CAMBRIDGE, Ont. -- Challenger Motor Freight has embarked on an aggressive strategy to rejuvenate its fleet, and by year’s end will have replaced more than 400 tractors – or nearly a third of its entire fleet.
Challenger CEO Dan Einwechter provided Truck News with a look at the company’s newest equipment complete with its modern new logo.
A Volvo VN with Challenger’s new logo. The striping no longer covers the hood, saving about $400 per truck and also reducing the cost of hood repairs.
CAMBRIDGE, Ont. — Challenger Motor Freight has embarked on an aggressive strategy to rejuvenate its fleet, and by year’s end will have replaced more than 400 tractors – or nearly a third of its entire fleet.
By the end of the year, Challenger’s oldest highway tractor will be of a 2010 vintage, president Dan Einwechter told Truck News during an interview today at Challenger headquarters.
This investment comes after the company replaced most of its trailer fleet with 600 Stoughton and 400 Wabash trailers, all configured for long combination vehicle (LCV) applications. The new trailer purchases were part of a “right-sizing” strategy, which saw the 1,000 new units brought in to replace 1,400 aging trailers, Einwechter explained.
The new tractors – more than 200 of which have already arrived – will look a little different than those flying the Challenger colours in the past. The company has decided on a more modern paint scheme, which offers both practical and stylistic benefits.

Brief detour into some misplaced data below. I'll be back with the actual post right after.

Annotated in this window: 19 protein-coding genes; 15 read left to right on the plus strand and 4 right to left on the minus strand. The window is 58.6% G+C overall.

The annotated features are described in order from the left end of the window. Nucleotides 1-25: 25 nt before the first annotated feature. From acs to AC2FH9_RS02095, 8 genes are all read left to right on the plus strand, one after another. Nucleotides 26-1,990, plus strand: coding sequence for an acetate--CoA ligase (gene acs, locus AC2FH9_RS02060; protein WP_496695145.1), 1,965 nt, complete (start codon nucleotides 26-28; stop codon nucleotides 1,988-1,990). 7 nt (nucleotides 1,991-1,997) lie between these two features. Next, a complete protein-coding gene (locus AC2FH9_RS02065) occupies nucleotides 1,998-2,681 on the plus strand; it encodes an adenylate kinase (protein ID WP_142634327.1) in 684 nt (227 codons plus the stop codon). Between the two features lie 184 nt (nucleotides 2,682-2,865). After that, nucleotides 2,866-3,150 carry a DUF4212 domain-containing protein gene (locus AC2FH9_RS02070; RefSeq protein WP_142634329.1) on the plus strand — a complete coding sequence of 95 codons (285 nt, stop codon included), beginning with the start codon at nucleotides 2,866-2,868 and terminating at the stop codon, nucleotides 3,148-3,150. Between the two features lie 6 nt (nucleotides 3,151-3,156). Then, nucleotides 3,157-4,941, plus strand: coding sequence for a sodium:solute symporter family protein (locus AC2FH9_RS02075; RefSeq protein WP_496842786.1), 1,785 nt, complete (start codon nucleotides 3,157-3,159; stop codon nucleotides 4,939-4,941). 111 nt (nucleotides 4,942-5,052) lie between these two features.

“We’ve had these stripes for 30 years, as of next year,” Einwechter said of the company’s traditional red, yellow and blue paint scheme. The colours will remain the same, but the logo has been updated to give it a more modern look. And because the decals now begin on the doors rather than the hood, there are cost savings as well.
Einwechter said less decaling material is required, resulting in a savings of about $400 per truck. And since the decals no longer extend to the hood, any repairs requiring a hood replacement will be more cost-effective.
“The moment it touches hood, if you have to change the hood out you have to re-detail it,” Einwechter noted. Towards the rear of the cab, only a small piece of decaling covers the cab extender, another piece of the truck that’s susceptible to damage. The tail end of the red stripe can easily be replaced by an amateur, at no significant cost.
Challenger’s rebranding initiative is being implemented in stages, and as recently as a few weeks ago new trucks were still arriving with the traditional decaling. The company has now adopted the new logo on its internal communications and all new tractors. Most of the 1,000 new trailers Challenger has taken delivery of are rather bare, and that’s because the company hadn’t yet decided on a final design.
“Only 300 of them have any decaling on the side of the trailer, the rest we deliberately left clean because we weren’t sure what we were going to do going forward,” Einwechter said.
In a more subtle move, the company is also changing the location of its truck identification numbers from the side of the bunk and the bumper (where it was often rendered nearly invisible by road debris) to a cleaner spot above the visor and high on the back of the cab.
The new tractors include of a mix of Volvo VNs, Freightliner Cascadias and Kenworth T700s. Nearly all have automated transmissions and every one is equipped with stability systems and Michelin’s X One wide-base tires.
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